[Show abstract][Hide abstract] ABSTRACT: Multidrug resistance protein 1 (MRP1, ABCC1) transports antidepressive agents in the endothelial cells of the blood-brain barrier. Therefore, polymorphisms in the MRP1 gene may affect the treatment response of antidepressants. This study was aimed to identify the association between genetic variations in MRP1/ABCC1 and the therapeutic response to the antidepressant citalopram. One hundred and twenty-three patients who had been treated with citalopram monotherapy to control their major depressive disorder were recruited, and genotype data from 64 patients who had completed their 8-week follow-up were evaluated together with those from 100 controls. Nine MRP1 single nucleotide polymorphisms (SNPs) showing more than 5% allele frequency in the Korean population were analyzed. The c.4002G>A, a synonymous SNP in exon 28, showed a strong association with the remission state at 8 weeks (P = 0.005, odds ratio [OR], 4.7, 95% confidence interval [CI], 1.5 approximately 14.7). The c.4002G>A forms a linkage disequilibrium block with 3 other SNPs including c.5462T>A in the 3' untranslated region. Accordingly, the haplotype showed a significant association with the remission state (P = 0.014). Subsequent molecular studies also supported the association between these MRP1 polymorphisms and the citalopram response. Thus, kinetic studies using MRP1-enriched membrane vesicles revealed that citalopram is a substrate of MRP1 (Km = 1.99 microM, Vmax = 137 pmol/min per milligram protein). In addition, individuals with c.4002G>A or c.5462T>A polymorphisms showed higher MRP1 mRNA levels in peripheral blood cells. These results suggest that MRP1 polymorphisms may be a predictive marker of citalopram treatment in major depression.
[Show abstract][Hide abstract] ABSTRACT: Introduction: Brain-derived neurotrophic factor (BDNF) is involved in the pathophysiology of mental disorders and in the mechanism of action of antidepressant medications. The mature form of BDNF is derived from proBDNF through tissue type plasminogen activator (tPA) and the plasminogen system in the brain, which is regulated by an endogenous inhibitor, plasminogen activator inhibitor (PAI). Therefore, PAI may be involved in the development of major depressive disorder (MDD) and its response to antidepressant treatment. The present study determined the relationship between the 4G/5G polymorphism in the PAI1 gene and the clinical outcome of mirtazapine treatment in 271 Korean MDD patients.Methods: We tested the association between the polymorphism and response to mirtazapine treatment or percentage decrease of the 21-item Hamilton Depression Rating (HAMD21) scores using multiple logistic and linear regression analysis.Results: PAI1 4G/5G genotypes and allele distributions were comparable between responders and non-responders during the treatment period. Similarly, linear regression showed no association between genotypes or alleles and the percentage decline in total HAMD21 with mirtazapine treatment. In the analysis of symptomatic subscores, the percentage decline in the psychic anxiety and delusion scores after 4 weeks of mirtazapine treatment showed a statistical trend to a difference among genotypes, although it was not statistically significance.Discussion: In this first pharmacogenetics study of the PAI1 4G/5G polymorphism and mirtazapine treatment response, our results do not support the hypothesis that this polymorphism is involved in the therapeutic response to mirtazapine.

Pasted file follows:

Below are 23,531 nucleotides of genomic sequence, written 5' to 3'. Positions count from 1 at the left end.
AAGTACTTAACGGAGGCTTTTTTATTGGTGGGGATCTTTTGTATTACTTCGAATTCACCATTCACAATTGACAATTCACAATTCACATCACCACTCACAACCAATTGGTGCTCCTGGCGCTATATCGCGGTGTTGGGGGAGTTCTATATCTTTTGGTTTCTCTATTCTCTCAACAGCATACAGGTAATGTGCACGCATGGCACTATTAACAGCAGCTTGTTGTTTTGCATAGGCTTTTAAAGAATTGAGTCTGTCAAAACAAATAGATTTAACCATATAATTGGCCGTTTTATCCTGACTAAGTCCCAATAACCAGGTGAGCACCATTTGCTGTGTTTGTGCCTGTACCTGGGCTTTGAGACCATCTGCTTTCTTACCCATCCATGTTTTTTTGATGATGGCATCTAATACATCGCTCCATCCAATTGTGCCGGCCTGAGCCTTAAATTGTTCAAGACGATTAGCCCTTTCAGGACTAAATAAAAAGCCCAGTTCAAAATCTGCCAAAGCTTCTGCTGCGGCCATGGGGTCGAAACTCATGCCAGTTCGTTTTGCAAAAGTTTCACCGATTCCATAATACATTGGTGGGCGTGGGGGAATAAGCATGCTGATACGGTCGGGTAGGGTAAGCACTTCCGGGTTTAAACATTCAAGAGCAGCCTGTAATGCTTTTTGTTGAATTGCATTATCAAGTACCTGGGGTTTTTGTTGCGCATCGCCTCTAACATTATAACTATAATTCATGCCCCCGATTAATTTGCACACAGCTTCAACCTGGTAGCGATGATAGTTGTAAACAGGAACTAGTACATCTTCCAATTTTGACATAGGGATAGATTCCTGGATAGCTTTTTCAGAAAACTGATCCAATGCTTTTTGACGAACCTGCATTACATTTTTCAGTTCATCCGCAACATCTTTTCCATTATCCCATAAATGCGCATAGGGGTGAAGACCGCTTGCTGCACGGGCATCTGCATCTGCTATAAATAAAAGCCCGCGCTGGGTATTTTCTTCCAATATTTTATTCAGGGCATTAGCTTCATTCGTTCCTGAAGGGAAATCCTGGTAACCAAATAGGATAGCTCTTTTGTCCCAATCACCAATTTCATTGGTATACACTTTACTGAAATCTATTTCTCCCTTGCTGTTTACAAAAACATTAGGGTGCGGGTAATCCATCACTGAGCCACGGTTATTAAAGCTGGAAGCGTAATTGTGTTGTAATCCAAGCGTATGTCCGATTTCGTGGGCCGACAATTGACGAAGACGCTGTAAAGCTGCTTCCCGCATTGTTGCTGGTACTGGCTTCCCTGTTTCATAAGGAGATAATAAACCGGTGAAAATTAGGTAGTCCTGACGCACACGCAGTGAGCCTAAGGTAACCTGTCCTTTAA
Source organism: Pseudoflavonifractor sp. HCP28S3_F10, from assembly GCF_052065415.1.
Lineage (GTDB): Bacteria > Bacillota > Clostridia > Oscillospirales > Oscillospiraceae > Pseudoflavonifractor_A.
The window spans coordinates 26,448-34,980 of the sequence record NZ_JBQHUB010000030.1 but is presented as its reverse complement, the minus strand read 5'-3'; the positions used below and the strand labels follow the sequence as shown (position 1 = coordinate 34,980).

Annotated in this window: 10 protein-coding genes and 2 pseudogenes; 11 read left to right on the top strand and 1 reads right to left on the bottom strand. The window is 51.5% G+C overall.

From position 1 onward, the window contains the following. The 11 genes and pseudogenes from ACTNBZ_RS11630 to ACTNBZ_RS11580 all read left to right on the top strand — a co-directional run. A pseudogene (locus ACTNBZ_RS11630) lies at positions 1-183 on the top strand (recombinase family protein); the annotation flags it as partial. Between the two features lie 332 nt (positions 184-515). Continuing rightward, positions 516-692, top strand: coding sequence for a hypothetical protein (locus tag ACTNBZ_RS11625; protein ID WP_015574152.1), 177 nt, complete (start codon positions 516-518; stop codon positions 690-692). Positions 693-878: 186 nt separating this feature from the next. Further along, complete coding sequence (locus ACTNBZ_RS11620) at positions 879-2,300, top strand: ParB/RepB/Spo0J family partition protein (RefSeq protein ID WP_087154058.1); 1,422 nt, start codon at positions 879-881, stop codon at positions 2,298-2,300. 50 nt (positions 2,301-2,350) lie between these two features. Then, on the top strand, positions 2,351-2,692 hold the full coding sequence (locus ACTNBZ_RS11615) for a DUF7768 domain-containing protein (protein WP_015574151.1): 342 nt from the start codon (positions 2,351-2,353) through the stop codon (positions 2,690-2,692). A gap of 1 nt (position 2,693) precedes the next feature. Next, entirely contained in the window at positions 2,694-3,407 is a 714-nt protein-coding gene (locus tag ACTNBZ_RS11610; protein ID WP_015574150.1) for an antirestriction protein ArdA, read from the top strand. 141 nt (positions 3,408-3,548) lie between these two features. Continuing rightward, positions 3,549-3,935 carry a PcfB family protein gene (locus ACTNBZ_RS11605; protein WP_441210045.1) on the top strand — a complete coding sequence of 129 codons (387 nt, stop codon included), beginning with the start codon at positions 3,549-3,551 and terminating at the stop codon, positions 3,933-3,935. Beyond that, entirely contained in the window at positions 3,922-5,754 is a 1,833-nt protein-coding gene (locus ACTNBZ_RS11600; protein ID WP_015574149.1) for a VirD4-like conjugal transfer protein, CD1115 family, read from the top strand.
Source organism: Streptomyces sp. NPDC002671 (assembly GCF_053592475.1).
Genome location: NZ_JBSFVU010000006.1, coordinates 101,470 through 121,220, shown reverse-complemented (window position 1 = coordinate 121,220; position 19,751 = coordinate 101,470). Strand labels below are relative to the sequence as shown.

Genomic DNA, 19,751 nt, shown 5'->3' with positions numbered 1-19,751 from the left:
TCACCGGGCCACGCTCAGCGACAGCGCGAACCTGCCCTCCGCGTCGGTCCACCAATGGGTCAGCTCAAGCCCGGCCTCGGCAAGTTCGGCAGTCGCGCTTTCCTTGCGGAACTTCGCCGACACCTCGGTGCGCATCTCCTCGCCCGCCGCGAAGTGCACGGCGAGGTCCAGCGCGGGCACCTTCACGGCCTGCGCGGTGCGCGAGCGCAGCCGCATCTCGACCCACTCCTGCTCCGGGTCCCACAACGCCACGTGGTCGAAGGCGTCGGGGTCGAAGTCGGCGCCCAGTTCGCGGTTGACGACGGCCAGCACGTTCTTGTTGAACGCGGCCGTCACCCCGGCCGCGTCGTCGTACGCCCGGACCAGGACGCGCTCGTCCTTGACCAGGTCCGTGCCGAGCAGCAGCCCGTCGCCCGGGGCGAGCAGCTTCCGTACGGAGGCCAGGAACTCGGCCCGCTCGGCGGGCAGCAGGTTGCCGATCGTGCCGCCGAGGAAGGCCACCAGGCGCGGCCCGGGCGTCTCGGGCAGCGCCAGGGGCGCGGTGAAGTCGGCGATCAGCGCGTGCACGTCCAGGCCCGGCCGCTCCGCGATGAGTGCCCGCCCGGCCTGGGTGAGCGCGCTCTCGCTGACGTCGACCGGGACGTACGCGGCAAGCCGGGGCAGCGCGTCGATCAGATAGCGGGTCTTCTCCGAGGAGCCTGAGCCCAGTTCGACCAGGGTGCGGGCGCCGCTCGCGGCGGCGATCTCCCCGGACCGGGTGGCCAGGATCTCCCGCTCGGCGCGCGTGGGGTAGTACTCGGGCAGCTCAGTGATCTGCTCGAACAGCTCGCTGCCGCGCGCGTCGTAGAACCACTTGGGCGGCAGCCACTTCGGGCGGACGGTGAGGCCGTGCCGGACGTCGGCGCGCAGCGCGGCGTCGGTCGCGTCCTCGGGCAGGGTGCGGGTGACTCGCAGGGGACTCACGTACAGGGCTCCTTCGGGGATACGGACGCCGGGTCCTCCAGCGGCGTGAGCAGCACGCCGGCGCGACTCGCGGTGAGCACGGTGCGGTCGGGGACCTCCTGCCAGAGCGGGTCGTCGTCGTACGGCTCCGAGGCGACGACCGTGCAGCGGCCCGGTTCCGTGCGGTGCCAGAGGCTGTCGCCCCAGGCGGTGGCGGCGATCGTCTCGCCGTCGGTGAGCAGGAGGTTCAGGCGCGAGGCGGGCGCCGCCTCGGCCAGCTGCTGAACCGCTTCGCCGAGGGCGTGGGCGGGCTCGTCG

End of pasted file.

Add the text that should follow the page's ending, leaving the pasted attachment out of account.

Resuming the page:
[Show abstract][Hide abstract] ABSTRACT: This study was conducted to evaluate the effects of the CYP2D6 and CYP3A5 genotypes on the steady-state plasma levels of risperidone (RIS), 9-hydroxyrisperidone (9-OH-RIS), and the active moiety (RIS plus 9-OH-RIS) in Korean schizophrenic patients. Sixty-four Korean schizophrenic patients were enrolled. CYP2D6 and CYP3A5 genotypes were determined, and the plasma levels of RIS and 9-OH-RIS were measured using high-performance liquid chromatography. The dose-normalized plasma concentrations of RIS, 9-OH-RIS, and the active moiety were compared according to the CYP2D6 and CYP3A5 genotypes. Among the patients, 57 were CYP2D6 extensive metabolizers (EMs; CYP2D6*1/*1, *1/*10, and *10/*10) and 7 were CYP2D6 poor metabolizers (PMs; CYP2D6*1/*5 and *10/*5). For the CYP3A5 genotype, 30 patients were CYP3A5*1 expressors (*1/*1 [n = 1] and *1/*3 [n = 29]) and 34 patients were CYP3A5 nonexpressors (*3/*3). The plasma levels of RIS (2.03 ng/mL per milligram for EMs vs 5.57 ng/mL per milligram for PMs, P < 0.001) and 9-OH-RIS (5.06 ng/mL per milligram for EMs vs 0.22 ng/mL per milligram for PMs, P < 0.001) were significantly different among CYP2D6 genotype groups, but the CYP2D6 EMs (7.09 ng/mL per milligram) and PMs (5.79 ng/mL per milligram) did not show no difference in the levels of the active moiety (P = 0.470). CYP3A5 nonexpressors exhibited higher plasma concentrations of both RIS and 9-OH-RIS than its expressors. In the case of 9-OH-RIS, CYP3A5 nonexpressors exhibited significantly higher concentrations than CYP3A5 expressors (5.42 vs 3.51 ng/mL per milligram, P = 0.022). In addition, concentrations of the active moiety were also significantly different between the CYP3A5 nonexpressors (8.39 ng/mL per milligram) and expressors (5.30 ng/mL per milligram, P = 0.005). In conclusion, both CYP2D6 and CYP3A5 genotypes affected plasma levels of RIS and 9-OH-RIS, whereas the active moiety levels were influenced only by the CYP3A5 genotype but not by the CYP2D6 genotype.
[Show abstract][Hide abstract] ABSTRACT: Adrenergic alpha2a receptors (ADRA2A) are expressed in the central nervous system and peripheral tissues. The primary mechanism of action of mirtazapine is the antagonism of central presynaptic alpha2 receptors. Mirtazapine is reportedly associated with weight gain. Our objective was to determine whether the ADRA2A -1291C/G polymorphism is associated with weight gain and treatment response to mirtazapine in patients with major depressive disorder (MDD).